A Conversation with Mother Nature

Lycopene in tomatoes can now be used in dyes for processed meat.
Lycopene in tomatoes can now be used in dyes for processed meat.

The FDA recently approved the use of lycopene from tomatoes as a more “natural” replacement for red dye in processed meat. Pepperoni on pizza, that quick weeknight dinner of hotdogs, and our daily turkey or ham sandwich all contain a  cocktail of substances like meat glue, nitrites, and dyes. They’ve got to be dyed, or else they will turn a “food-safe” but unappetizing grey color when exposed to light and air. In the age of information access let us not celebrate when we find out about these food industry “successes” and “improvements.”  Instead let’s rethink eating “food” that needs major structural, chemical, or nutritional improvement.

The way we ask our bodies to accept the food products we feed it (and remain healthy) reminds me of a preteen in an argument with Mother Nature. We discover that the human body needs certain nutrients to live, and that we can extract, synthesize or add those nutrients to any number of foods. And we go, “ketchup has the same nutritional content as a vegetable, so THERE!  I ate a bunch of ketchup, now I HAVE to be healthy!”

Nature’s all like, “Puh-lease.  You just discovered that the body needs these nutrients two seconds ago. Did it not occur to you that there might be other things you don’t know about how the body works?”

“No, no, no–I definitely need vitamins and minerals, so I’m taking these supplements to be healthy.”

Mother Nature goes, “SMH. I already put what you need in the food. In the right amounts. With countless other unnamed nutrients that you also need. Whoa whoa whoa!  How much are you taking of those vitamins and minerals?  Ever hear of too much of a good thing?  3,000-10,000% of your daily requirement (a range typical of those little bottles of pills) can definitely be detrimental and even toxic. The body can’t get rid of excesses of some of these nutrients, and here you are, taking way too much. It’s in the food.”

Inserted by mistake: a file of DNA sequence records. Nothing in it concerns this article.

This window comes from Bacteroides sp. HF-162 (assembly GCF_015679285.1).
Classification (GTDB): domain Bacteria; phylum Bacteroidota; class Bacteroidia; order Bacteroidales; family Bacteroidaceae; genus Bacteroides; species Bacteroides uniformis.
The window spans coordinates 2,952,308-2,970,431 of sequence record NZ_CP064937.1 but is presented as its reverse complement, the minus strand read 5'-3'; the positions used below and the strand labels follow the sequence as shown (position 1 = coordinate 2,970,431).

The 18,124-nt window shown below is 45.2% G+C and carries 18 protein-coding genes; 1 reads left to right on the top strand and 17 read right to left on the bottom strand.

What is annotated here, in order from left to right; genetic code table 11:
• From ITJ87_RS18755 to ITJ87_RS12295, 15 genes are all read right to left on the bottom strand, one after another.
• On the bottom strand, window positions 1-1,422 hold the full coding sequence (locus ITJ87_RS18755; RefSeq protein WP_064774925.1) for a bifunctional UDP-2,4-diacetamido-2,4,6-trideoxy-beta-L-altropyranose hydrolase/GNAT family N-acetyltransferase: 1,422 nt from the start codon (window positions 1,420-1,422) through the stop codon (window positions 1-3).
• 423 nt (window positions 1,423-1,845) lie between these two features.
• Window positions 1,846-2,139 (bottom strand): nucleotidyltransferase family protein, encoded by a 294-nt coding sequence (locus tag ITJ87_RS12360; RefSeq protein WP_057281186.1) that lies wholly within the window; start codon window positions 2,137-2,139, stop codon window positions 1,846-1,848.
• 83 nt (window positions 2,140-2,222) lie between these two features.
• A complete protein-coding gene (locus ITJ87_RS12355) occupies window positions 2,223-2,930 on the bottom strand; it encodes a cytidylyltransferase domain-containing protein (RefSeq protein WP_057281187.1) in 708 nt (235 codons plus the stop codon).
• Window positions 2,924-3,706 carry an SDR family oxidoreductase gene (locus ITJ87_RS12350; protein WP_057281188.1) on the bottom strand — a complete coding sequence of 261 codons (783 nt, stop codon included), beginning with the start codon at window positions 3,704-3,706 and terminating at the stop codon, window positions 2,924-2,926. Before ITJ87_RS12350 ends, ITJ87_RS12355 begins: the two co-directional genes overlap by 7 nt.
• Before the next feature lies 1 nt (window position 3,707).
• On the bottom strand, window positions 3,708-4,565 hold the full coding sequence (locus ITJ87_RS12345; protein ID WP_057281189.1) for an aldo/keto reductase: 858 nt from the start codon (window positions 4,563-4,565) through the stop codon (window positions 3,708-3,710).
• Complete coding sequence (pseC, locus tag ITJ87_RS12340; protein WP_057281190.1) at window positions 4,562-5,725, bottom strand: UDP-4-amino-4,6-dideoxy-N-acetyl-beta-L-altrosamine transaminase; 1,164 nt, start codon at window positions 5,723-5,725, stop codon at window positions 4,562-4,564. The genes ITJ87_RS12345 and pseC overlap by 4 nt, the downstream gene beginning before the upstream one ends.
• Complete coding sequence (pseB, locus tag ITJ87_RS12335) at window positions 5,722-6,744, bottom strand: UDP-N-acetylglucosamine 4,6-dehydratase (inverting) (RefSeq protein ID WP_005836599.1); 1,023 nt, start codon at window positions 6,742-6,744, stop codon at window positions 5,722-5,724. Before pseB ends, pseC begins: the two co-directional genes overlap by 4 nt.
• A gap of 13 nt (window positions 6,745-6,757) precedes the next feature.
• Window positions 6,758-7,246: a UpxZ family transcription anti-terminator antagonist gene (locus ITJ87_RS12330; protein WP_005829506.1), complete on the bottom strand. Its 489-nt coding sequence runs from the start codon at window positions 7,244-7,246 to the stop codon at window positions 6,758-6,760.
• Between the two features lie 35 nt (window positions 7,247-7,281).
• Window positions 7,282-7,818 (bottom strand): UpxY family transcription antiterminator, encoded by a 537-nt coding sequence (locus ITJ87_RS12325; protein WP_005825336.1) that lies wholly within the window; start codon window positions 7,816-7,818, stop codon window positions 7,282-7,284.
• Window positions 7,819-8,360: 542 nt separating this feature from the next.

“But I need protein to be healthy. I eat lots of protein, so I should be healthy!”

“Oh, dear. May I remind you that huge, powerful mammals like the elephant are herbivorous and have much stronger muscles and bigger bones than you?  They’re getting all the nutrients they need in the right amounts. Have you even ever heard of a case of protein deficiency?  It’s called ‘quashiorkor.’ That’s what I thought. Now what about heart disease, diabetes, or cancer?  These are diseases of nutritional excess. Protein grows our muscles, sure, but it also causes many other things in the body to grow–including cancer. Thank god you’ve got two kidneys, because all of that excess protein you’re eating is taxing the hell out of them. Most people will decrease their kidney function by 30% due to this excess; which is not bad, unless you’re also diabetic in which case it can be deadly.”

We need to ask ourselves why we are fighting our bodies like this when it’s clear we all want the same thing: to be as healthy as possible for as long as possible. These seem to me to be the right conditions for happiness.

It makes beautiful sense that the perfect food for our bodies comes from the world from which we sprang: not from

I prefer eating foods that are naturally red, like tomatoes: big and small!
I prefer eating foods that are naturally red, like tomatoes: big and small!

within factory walls.  So while industry celebrates the approval of lycopene as a replacement for red #40 and bug-derived carmine in jerky, deli meats, and sausages, let’s take this moment to say, “I’m not going to eat that, and I’m not going to feed it to my children.”  How else can we expect to be healthy?  Let all of our scientific discoveries about the body and nutrition serve to humble us to the complex majesty of creation or evolution. If we continue to wave every new found factoid in the face of Mother Nature–we might get grounded.

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